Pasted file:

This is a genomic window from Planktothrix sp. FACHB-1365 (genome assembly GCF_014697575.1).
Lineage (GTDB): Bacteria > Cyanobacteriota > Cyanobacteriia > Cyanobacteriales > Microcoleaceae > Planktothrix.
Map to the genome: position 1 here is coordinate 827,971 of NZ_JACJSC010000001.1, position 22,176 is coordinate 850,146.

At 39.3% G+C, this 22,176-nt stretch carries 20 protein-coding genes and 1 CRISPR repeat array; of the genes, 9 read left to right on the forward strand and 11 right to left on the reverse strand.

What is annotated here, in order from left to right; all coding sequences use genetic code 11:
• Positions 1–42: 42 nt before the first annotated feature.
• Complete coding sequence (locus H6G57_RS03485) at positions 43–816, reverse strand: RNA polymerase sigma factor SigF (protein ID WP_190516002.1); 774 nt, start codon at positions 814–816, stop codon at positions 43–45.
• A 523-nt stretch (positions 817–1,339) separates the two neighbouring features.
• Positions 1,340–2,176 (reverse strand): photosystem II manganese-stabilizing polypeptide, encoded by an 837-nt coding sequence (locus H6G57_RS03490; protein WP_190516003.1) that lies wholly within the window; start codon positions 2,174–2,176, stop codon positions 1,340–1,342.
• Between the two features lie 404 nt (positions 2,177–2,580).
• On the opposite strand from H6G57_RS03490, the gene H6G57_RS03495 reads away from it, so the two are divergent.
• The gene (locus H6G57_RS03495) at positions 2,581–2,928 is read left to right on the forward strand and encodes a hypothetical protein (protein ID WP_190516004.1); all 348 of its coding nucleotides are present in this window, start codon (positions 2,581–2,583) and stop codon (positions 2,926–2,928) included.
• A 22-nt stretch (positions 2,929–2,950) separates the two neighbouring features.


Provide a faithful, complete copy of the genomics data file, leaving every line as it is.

This is a genomic window from Planktothrix sp. FACHB-1365 (genome assembly GCF_014697575.1).
Lineage (GTDB): Bacteria > Cyanobacteriota > Cyanobacteriia > Cyanobacteriales > Microcoleaceae > Planktothrix.
Map to the genome: position 1 here is coordinate 827,971 of NZ_JACJSC010000001.1, position 22,176 is coordinate 850,146.

At 39.3% G+C, this 22,176-nt stretch carries 20 protein-coding genes and 1 CRISPR repeat array; of the genes, 9 read left to right on the forward strand and 11 right to left on the reverse strand.

What is annotated here, in order from left to right; all coding sequences use genetic code 11:
• Positions 1–42: 42 nt before the first annotated feature.
• Complete coding sequence (locus H6G57_RS03485) at positions 43–816, reverse strand: RNA polymerase sigma factor SigF (protein ID WP_190516002.1); 774 nt, start codon at positions 814–816, stop codon at positions 43–45.
• A 523-nt stretch (positions 817–1,339) separates the two neighbouring features.
• Positions 1,340–2,176 (reverse strand): photosystem II manganese-stabilizing polypeptide, encoded by an 837-nt coding sequence (locus H6G57_RS03490; protein WP_190516003.1) that lies wholly within the window; start codon positions 2,174–2,176, stop codon positions 1,340–1,342.
• Between the two features lie 404 nt (positions 2,177–2,580).
• On the opposite strand from H6G57_RS03490, the gene H6G57_RS03495 reads away from it, so the two are divergent.
• The gene (locus H6G57_RS03495) at positions 2,581–2,928 is read left to right on the forward strand and encodes a hypothetical protein (protein ID WP_190516004.1); all 348 of its coding nucleotides are present in this window, start codon (positions 2,581–2,583) and stop codon (positions 2,926–2,928) included.
• A 22-nt stretch (positions 2,929–2,950) separates the two neighbouring features.